Chunking and Slowing Down

One of the first things I’ve discovered whilst trying to learn new bass lines for songs is that learning them at performance tempo can be really tricky. There are two main reasons for this.

First, there is the issue that it is rare for a bass part for a song to consist of only one line/groove/lick/riff (call it what you will). Stand By Me is a song where that is the case (others include U2’s With or Without You and Bullet the Blue Sky, and Radiohead’s Creep), but most songs have several distinctive sections which together form the bass part. The way to learn these sections is …

… one at a time! Now, the majority of the on-line tutorials I’ve viewed so far do teach song bass-lines in distinct sections, but … and here’s the rub … they usually teach the whole song in one video. Over at  How to Play Bass, Paul Wolfe’s tutorials are an exception to this rule which is why, as a beginner, I’ve found them especially helpful. Paul usually breaks his tutorials into chunks so you can see the intro, verse, chorus, bridge and outro sections for a song in isolation from one another and once you are confident with the various sections, you can link them together.

The second issue with trying to learn at performance tempo is that, for beginners like me, that tempo is too quick. Too often I’ve found myself struggling to keep up with a song that is simply going too fast for me at this stage. What happens then is that I make numerous mistakes, my already poor technique disintegrates further and I find myself tempted to re-enact some of The Who’s infamous instrument smashing exploits. So what to do about that?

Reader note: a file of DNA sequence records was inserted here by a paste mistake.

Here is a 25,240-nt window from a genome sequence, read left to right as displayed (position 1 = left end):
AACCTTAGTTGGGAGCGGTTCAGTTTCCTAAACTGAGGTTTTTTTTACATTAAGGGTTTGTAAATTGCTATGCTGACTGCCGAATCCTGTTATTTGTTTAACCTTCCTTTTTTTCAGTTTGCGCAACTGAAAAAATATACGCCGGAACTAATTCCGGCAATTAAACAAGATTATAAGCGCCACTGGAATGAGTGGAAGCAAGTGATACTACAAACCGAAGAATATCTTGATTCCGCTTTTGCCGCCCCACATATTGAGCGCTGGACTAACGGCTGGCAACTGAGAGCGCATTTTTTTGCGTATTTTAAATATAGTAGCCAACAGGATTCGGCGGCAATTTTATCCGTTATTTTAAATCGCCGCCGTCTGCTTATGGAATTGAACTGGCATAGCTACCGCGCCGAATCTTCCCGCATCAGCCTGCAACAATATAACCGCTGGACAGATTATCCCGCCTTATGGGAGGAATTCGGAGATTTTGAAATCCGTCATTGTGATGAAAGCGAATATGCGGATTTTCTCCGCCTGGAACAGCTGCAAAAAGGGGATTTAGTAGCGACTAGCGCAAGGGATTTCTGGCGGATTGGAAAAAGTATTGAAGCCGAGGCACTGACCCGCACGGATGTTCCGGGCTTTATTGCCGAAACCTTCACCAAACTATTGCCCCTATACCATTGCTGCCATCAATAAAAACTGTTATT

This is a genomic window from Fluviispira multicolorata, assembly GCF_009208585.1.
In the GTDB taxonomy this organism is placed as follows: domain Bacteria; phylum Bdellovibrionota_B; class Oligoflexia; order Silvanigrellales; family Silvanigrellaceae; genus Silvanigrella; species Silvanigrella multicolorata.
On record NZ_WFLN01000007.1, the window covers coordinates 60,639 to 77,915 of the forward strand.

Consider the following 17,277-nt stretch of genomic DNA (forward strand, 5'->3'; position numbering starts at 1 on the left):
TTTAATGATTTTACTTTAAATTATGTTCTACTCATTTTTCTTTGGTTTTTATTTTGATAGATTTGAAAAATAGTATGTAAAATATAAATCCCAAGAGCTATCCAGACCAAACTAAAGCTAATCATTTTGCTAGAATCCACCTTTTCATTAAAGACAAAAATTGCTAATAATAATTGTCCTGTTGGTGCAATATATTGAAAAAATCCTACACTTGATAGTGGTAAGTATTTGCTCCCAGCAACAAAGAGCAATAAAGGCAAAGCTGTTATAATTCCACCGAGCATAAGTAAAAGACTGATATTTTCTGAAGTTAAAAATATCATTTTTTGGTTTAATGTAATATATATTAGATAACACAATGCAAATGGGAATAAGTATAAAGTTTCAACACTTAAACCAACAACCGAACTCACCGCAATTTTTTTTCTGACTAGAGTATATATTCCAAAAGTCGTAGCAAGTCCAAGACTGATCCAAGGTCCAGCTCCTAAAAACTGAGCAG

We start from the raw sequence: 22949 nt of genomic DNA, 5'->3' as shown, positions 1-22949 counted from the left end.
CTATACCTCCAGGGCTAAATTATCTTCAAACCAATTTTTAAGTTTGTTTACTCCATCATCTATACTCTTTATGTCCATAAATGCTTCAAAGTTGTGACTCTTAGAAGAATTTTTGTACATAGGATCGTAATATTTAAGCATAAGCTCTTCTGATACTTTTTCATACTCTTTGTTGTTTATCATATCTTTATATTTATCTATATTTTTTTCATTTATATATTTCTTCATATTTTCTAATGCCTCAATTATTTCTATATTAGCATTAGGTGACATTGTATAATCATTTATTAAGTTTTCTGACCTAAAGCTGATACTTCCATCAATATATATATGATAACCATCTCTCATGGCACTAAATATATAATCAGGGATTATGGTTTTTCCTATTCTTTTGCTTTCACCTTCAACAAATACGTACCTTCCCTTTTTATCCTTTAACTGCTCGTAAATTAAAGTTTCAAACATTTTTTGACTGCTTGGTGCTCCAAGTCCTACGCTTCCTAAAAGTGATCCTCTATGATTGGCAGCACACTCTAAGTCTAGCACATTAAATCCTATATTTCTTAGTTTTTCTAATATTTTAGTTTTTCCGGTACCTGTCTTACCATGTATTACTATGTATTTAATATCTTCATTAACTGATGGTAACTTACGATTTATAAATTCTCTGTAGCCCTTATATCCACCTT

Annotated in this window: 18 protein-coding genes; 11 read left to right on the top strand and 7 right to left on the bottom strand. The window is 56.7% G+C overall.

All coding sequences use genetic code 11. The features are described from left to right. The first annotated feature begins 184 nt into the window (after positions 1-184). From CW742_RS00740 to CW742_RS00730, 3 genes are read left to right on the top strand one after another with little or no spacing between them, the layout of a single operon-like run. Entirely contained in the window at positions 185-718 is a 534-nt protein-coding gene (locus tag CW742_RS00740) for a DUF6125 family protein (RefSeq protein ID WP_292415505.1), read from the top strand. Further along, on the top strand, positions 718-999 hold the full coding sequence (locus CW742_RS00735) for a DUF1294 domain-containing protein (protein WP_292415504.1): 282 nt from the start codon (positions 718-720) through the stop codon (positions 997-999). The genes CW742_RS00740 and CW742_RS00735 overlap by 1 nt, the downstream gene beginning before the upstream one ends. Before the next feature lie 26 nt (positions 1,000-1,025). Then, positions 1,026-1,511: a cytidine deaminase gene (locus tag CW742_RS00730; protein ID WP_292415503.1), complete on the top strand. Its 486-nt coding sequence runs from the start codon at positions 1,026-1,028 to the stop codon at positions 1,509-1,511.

The answer is simple and obvious: I need to slow things down. Another feature of Paul Wolfe’s videos is that many of them have the parts played at a slowed-down tempo, as well as at performance tempo. That means that you can play along with Paul while you’re learning – and that’s great.

But what about playing on my own? What can I do to play at a slower, but consistent tempo while I am learning songs? Well, obviously I can play along with a metronome set to whatever tempo I’m comfortable with, but I won’t be doing that on-stage, in Joe’s Garage or wherever. I’ll be playing along with a drummer and some other instruments … and you need to keep time with them, especially the drummer! So how about learning my lines along with a slower-than-performance drum beat? But where might I find such a thing?

Kris Rodgers of Learn Bass has the answer. He’s provided a useful resource for the aspiring bassist (or indeed any other practising instrumentalist): a number of drum rhythms in 3/4, 4/4 and 5/4 time signatures and at a range of tempos from 80 beats per minute upwards. This is where I found them. Thanks Kris.

Naturally, as I get more proficient with the bass-lines that I’m learning, then I move on to a quicker beat until I can play at performance tempo.

 

 

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